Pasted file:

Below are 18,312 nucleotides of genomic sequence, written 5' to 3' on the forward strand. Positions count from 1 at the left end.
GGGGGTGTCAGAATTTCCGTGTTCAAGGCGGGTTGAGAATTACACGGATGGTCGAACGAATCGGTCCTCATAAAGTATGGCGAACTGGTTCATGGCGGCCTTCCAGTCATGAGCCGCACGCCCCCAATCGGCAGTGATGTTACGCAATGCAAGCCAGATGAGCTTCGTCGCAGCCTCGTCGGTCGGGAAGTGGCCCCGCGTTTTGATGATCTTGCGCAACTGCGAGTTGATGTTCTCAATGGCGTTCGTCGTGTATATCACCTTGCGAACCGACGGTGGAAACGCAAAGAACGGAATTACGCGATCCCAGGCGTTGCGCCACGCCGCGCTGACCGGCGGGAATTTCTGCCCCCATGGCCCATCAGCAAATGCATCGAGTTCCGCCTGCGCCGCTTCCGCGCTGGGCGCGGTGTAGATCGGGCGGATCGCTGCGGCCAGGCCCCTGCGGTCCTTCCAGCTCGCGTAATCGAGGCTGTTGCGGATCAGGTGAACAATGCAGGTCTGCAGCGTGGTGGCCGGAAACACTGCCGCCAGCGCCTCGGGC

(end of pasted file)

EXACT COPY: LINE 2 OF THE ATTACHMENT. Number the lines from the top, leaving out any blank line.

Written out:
GGGGGTGTCAGAATTTCCGTGTTCAAGGCGGGTTGAGAATTACACGGATGGTCGAACGAATCGGTCCTCATAAAGTATGGCGAACTGGTTCATGGCGGCCTTCCAGTCATGAGCCGCACGCCCCCAATCGGCAGTGATGTTACGCAATGCAAGCCAGATGAGCTTCGTCGCAGCCTCGTCGGTCGGGAAGTGGCCCCGCGTTTTGATGATCTTGCGCAACTGCGAGTTGATGTTCTCAATGGCGTTCGTCGTGTATATCACCTTGCGAACCGACGGTGGAAACGCAAAGAACGGAATTACGCGATCCCAGGCGTTGCGCCACGCCGCGCTGACCGGCGGGAATTTCTGCCCCCATGGCCCATCAGCAAATGCATCGAGTTCCGCCTGCGCCGCTTCCGCGCTGGGCGCGGTGTAGATCGGGCGGATCGCTGCGGCCAGGCCCCTGCGGTCCTTCCAGCTCGCGTAATCGAGGCTGTTGCGGATCAGGTGAACAATGCAGGTCTGCAGCGTGGTGGCCGGAAACACTGCCGCCAGCGCCTCGGGC